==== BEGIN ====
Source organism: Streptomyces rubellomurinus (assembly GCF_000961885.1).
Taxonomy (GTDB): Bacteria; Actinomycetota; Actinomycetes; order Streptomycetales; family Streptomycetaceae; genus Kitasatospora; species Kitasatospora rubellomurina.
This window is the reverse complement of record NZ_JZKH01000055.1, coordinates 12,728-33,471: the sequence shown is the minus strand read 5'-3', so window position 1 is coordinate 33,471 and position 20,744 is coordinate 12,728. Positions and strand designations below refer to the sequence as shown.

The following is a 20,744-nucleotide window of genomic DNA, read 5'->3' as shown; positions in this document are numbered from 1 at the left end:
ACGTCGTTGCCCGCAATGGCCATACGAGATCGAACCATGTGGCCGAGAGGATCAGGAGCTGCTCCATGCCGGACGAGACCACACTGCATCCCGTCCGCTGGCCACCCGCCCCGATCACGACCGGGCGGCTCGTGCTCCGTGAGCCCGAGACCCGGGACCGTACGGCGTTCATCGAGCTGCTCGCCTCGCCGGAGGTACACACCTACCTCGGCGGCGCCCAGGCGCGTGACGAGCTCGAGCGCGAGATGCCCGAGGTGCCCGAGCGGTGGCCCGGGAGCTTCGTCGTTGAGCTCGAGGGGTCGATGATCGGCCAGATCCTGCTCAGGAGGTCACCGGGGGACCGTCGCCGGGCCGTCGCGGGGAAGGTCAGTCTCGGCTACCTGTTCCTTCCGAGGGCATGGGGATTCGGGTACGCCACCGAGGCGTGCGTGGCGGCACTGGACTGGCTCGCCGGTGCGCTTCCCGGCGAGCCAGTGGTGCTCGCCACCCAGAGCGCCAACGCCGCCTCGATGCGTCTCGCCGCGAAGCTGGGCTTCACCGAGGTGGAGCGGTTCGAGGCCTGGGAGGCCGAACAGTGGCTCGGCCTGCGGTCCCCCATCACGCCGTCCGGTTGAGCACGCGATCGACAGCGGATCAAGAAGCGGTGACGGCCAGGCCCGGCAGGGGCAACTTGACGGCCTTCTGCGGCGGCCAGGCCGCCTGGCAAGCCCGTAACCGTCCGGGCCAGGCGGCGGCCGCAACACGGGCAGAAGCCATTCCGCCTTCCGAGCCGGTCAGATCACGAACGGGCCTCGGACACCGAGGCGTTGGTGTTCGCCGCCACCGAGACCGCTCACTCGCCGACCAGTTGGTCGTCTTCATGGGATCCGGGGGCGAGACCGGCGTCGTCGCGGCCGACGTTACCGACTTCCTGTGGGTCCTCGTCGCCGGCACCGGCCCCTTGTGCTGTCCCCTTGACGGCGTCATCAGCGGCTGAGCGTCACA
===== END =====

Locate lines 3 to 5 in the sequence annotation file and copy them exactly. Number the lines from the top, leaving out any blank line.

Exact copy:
This window is the reverse complement of record NZ_JZKH01000055.1, coordinates 12,728-33,471: the sequence shown is the minus strand read 5'-3', so window position 1 is coordinate 33,471 and position 20,744 is coordinate 12,728. Positions and strand designations below refer to the sequence as shown.

The following is a 20,744-nucleotide window of genomic DNA, read 5'->3' as shown; positions in this document are numbered from 1 at the left end:
ACGTCGTTGCCCGCAATGGCCATACGAGATCGAACCATGTGGCCGAGAGGATCAGGAGCTGCTCCATGCCGGACGAGACCACACTGCATCCCGTCCGCTGGCCACCCGCCCCGATCACGACCGGGCGGCTCGTGCTCCGTGAGCCCGAGACCCGGGACCGTACGGCGTTCATCGAGCTGCTCGCCTCGCCGGAGGTACACACCTACCTCGGCGGCGCCCAGGCGCGTGACGAGCTCGAGCGCGAGATGCCCGAGGTGCCCGAGCGGTGGCCCGGGAGCTTCGTCGTTGAGCTCGAGGGGTCGATGATCGGCCAGATCCTGCTCAGGAGGTCACCGGGGGACCGTCGCCGGGCCGTCGCGGGGAAGGTCAGTCTCGGCTACCTGTTCCTTCCGAGGGCATGGGGATTCGGGTACGCCACCGAGGCGTGCGTGGCGGCACTGGACTGGCTCGCCGGTGCGCTTCCCGGCGAGCCAGTGGTGCTCGCCACCCAGAGCGCCAACGCCGCCTCGATGCGTCTCGCCGCGAAGCTGGGCTTCACCGAGGTGGAGCGGTTCGAGGCCTGGGAGGCCGAACAGTGGCTCGGCCTGCGGTCCCCCATCACGCCGTCCGGTTGAGCACGCGATCGACAGCGGATCAAGAAGCGGTGACGGCCAGGCCCGGCAGGGGCAACTTGACGGCCTTCTGCGGCGGCCAGGCCGCCTGGCAAGCCCGTAACCGTCCGGGCCAGGCGGCGGCCGCAACACGGGCAGAAGCCATTCCGCCTTCCGAGCCGGTCAGATCACGAACGGGCCTCGGACACCGAGGCGTTGGTGTTCGCCGCCACCGAGACCGCTCACTCGCCGACCAGTTGGTCGTCTTCATGGGATCCGGGGGCGAGACCGGCGTCGTCGCGGCCGACGTTACCGACTTCCTGTGGGTCCTCGTCGCCGGCACCGGCCCCTTGTGCTGTCCCCTTGACGGCGTCATCAGCGGCTGAGCGTCACA